Tornado survivor shares experience in the eye of the storm - KTIV News 4 Sioux City IA: News, Weather and Sports

Tornado survivor shares experience in the eye of the storm

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WAYNE, Neb. (KTIV) -

WAYNE, Neb. (KTIV)- October 4th, 2013 is a day many of our viewers will never forget.  That's when several strong tornadoes tore through Iowa, Nebraska, and South Dakota.  Despite all the damage, only one person was severely injured.

Tuesday, for the first time, John Dunning shared his survivor story.

He was driving back from Sioux City with colleague Michael Anderson. The pair had just flown in from a conference in Chicago. Anderson's wife warned them of the tornado warning during their drive. Dunning and Anderson headed straight for the Wayne State College campus, to make sure their offices were secure, keeping their eyes to the sky for any signs of bad weather.

"Neither one of us saw it. It was rain wrapped. It did not look like any tornado I had ever seen. We drove right into it. We knew we were in trouble when we saw pieces of building flying across the highway. I drove us into a ditch and bailed out of the truck just as the windows imploded in the vehicle,” said Dunning.

Amidst the flying debris was a dumpster. It crushed John Dunning's left side.

He suffered is a collapsed lung, broken ribs, “… a concussive skull fracture that drove part of my skull into my brain. I had two pieces of wood impale my leg," Dunning listed off more than a dozen injuries.

Dunning was put into an induced coma for twelve days. The road to recovery was sometimes scary.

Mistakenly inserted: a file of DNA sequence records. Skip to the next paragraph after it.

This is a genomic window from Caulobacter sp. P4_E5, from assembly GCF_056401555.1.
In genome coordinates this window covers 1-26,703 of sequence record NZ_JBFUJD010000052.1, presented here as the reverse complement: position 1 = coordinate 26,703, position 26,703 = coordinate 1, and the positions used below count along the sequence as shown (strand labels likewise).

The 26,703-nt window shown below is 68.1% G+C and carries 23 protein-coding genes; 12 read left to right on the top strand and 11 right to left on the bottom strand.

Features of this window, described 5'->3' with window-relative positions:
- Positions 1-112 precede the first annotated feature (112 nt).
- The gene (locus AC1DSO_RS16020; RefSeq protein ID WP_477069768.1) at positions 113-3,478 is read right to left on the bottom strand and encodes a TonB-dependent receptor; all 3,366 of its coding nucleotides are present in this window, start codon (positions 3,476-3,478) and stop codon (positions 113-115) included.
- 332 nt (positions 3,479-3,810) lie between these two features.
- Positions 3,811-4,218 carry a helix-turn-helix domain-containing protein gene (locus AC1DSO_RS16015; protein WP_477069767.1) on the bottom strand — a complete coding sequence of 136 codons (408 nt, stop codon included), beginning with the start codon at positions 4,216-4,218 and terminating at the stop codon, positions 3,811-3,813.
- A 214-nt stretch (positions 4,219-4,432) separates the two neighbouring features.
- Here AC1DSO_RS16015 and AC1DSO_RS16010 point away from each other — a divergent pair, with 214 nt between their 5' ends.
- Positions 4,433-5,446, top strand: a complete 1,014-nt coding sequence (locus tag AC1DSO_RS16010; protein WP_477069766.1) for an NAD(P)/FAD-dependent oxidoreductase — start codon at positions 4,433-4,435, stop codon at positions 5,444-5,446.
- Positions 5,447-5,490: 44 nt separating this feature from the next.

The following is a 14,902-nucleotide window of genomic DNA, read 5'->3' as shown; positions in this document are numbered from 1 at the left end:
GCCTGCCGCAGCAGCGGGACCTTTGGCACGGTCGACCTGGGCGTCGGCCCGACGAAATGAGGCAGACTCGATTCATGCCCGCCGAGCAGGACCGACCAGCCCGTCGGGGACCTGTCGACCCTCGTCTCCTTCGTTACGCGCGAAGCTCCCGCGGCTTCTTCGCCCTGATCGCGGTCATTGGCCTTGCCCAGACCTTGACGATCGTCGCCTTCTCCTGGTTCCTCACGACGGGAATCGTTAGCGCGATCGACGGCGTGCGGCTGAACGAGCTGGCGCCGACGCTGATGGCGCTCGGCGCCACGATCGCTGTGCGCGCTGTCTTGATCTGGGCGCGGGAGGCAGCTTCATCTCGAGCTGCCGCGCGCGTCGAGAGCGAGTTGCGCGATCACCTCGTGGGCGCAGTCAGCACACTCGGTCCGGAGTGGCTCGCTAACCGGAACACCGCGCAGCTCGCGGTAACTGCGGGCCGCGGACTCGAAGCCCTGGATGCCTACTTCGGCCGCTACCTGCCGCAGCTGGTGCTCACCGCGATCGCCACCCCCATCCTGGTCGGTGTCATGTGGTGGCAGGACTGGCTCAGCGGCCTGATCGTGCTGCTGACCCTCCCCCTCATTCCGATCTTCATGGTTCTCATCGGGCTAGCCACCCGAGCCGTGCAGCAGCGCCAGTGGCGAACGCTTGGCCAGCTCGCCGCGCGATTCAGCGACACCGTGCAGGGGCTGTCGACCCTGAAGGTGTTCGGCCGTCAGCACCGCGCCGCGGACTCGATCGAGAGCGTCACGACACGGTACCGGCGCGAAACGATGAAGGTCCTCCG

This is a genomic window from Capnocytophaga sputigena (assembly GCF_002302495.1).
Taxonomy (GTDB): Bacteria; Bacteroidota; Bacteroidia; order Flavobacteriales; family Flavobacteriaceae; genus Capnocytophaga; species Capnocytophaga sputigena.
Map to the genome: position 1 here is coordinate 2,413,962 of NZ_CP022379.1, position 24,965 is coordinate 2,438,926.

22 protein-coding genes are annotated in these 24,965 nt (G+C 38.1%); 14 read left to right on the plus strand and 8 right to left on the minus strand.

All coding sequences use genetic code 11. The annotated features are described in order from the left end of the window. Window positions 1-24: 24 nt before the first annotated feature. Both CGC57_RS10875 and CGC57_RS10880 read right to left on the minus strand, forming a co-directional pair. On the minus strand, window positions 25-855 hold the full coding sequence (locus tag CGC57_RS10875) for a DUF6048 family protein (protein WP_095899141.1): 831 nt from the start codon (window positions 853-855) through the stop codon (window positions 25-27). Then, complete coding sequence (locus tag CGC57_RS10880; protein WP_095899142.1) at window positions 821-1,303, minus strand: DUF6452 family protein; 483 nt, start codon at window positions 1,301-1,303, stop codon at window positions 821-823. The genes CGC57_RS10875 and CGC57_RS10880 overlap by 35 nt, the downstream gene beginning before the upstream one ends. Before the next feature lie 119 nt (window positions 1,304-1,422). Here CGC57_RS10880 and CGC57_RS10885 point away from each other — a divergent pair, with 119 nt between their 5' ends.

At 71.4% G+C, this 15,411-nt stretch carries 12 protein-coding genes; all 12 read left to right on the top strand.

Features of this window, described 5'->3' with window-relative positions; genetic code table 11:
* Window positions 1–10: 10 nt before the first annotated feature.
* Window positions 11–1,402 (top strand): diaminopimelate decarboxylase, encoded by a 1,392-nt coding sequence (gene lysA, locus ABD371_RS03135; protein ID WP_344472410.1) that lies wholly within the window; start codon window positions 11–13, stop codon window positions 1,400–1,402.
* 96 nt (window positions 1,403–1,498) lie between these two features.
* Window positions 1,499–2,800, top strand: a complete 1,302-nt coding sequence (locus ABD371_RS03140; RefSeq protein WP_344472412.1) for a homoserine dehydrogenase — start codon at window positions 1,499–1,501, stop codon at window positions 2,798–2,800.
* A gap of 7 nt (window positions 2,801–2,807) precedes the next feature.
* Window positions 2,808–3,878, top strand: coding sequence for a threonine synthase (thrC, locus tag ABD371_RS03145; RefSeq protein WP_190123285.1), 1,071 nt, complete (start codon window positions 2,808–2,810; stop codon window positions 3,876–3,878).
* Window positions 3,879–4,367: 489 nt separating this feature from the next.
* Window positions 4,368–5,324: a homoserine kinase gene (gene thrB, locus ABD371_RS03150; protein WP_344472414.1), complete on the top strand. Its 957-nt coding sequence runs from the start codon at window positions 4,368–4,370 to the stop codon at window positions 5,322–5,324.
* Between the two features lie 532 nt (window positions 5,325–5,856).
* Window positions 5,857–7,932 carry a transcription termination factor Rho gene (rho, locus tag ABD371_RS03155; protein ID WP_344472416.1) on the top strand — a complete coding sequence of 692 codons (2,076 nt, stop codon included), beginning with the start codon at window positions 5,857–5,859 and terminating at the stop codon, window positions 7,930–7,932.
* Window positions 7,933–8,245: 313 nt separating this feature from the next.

"I had to consciously make the decision to breath for the next few minutes to make it through the night,” said Dunning.

However, he remembers waking up and, "Opening my eyes and seeing my wife, and I mouthed the words, 'I love you. That was a sweet moment, because that was her first time of knowing that I was there, inside,” recalled Dunning.

Dunning was allowed to visit home for Thanksgiving. It was the first time he'd seen Wayne since that EF-4 tornado tore through the town's business park. He says things felt odd and out of place.

"It's really tough to navigate an area of town that you've driven through for 20 years when there are no landmarks anymore,” said Dunning.

Dunning was welcomed home, for good, on January 10th. His colleagues on campus, where Dunning serves as the school's Chief Information Officer, staged a small celebration.

"I think everybody should get a homecoming parade at some point in their life," Dunning joked.  "It really made coming home be about coming home," he said.

It’s that support that he's come to count on and appreciate.

"The outpouring of love and support, and prayer, and good thought. The visits, and cards, and food, and just support in every way imaginable, has been mind-blowing."

Dunning came back to work part-time January 20th. His first business trip is scheduled for later this month.  He's headed back to Chicago, a trip, he says, he's looking forward to.

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